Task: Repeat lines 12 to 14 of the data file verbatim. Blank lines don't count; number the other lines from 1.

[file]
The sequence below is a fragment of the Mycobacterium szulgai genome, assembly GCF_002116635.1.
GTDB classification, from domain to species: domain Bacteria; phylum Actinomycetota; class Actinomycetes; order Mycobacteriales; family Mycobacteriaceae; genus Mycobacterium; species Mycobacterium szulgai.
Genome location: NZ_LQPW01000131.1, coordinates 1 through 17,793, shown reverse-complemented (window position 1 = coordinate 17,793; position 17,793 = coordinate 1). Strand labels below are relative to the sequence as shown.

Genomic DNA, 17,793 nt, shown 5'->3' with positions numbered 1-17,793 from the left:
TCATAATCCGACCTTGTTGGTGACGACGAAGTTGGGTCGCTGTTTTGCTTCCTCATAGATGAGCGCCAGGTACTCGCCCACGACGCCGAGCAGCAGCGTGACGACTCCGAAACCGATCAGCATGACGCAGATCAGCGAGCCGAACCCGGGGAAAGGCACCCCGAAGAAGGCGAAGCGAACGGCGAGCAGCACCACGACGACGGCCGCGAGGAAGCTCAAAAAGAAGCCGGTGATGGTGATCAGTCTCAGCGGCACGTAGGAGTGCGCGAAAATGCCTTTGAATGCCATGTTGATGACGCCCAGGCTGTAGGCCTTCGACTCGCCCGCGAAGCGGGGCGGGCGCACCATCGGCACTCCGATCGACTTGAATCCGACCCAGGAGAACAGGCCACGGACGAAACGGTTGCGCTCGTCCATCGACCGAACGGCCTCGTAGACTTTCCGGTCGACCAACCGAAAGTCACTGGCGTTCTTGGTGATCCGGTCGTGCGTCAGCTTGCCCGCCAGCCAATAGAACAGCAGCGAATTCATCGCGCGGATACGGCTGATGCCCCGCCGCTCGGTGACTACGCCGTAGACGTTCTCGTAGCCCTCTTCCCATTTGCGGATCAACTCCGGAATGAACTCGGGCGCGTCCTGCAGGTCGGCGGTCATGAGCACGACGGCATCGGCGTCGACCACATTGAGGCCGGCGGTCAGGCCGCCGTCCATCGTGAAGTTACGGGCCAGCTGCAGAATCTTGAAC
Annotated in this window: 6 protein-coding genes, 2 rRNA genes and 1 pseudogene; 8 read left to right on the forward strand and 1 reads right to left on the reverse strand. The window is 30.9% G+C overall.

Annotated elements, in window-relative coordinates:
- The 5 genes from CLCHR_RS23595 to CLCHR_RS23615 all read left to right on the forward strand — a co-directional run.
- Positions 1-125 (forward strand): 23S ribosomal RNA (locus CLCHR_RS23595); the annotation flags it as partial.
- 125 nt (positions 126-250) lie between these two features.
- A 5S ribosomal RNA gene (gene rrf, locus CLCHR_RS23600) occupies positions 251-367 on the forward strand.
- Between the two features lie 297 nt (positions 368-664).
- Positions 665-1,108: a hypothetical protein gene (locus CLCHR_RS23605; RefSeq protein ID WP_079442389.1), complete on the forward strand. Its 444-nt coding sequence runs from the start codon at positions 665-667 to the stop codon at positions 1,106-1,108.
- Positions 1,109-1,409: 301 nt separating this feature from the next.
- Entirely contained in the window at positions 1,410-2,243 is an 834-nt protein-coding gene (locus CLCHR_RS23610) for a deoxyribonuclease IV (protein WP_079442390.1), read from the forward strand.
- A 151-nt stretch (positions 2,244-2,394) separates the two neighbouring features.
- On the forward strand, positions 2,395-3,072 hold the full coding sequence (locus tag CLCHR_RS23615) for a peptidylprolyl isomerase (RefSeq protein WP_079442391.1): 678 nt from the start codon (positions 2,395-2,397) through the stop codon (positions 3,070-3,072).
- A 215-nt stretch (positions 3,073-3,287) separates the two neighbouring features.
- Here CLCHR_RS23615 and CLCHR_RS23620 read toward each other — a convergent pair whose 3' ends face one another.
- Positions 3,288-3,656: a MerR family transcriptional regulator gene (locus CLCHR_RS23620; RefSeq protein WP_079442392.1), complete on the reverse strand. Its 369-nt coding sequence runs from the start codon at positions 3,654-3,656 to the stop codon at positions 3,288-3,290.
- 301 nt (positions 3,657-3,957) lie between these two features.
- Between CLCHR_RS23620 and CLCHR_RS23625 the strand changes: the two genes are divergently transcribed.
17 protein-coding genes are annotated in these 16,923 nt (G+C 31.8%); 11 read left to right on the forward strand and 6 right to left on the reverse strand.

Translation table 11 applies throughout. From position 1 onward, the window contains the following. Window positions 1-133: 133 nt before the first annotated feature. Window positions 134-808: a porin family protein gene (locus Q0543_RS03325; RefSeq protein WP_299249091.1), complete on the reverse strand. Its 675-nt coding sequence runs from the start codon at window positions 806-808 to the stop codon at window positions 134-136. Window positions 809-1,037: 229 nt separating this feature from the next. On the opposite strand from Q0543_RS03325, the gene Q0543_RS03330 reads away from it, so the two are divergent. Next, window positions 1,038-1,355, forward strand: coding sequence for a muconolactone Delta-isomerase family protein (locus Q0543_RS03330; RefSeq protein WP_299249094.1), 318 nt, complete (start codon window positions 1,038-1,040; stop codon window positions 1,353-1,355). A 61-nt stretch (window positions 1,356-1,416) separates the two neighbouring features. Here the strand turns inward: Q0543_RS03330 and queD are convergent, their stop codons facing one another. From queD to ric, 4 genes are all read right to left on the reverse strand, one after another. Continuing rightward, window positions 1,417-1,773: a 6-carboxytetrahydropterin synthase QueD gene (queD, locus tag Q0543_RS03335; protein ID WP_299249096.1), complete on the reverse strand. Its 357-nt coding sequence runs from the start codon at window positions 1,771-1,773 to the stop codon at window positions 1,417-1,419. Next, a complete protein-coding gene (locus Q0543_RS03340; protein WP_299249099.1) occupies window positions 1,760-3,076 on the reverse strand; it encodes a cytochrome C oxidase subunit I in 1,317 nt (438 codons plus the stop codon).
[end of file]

- Between the two features lie 297 nt (positions 368-664).
- Positions 665-1,108: a hypothetical protein gene (locus CLCHR_RS23605; RefSeq protein ID WP_079442389.1), complete on the forward strand. Its 444-nt coding sequence runs from the start codon at positions 665-667 to the stop codon at positions 1,106-1,108.
- Positions 1,109-1,409: 301 nt separating this feature from the next.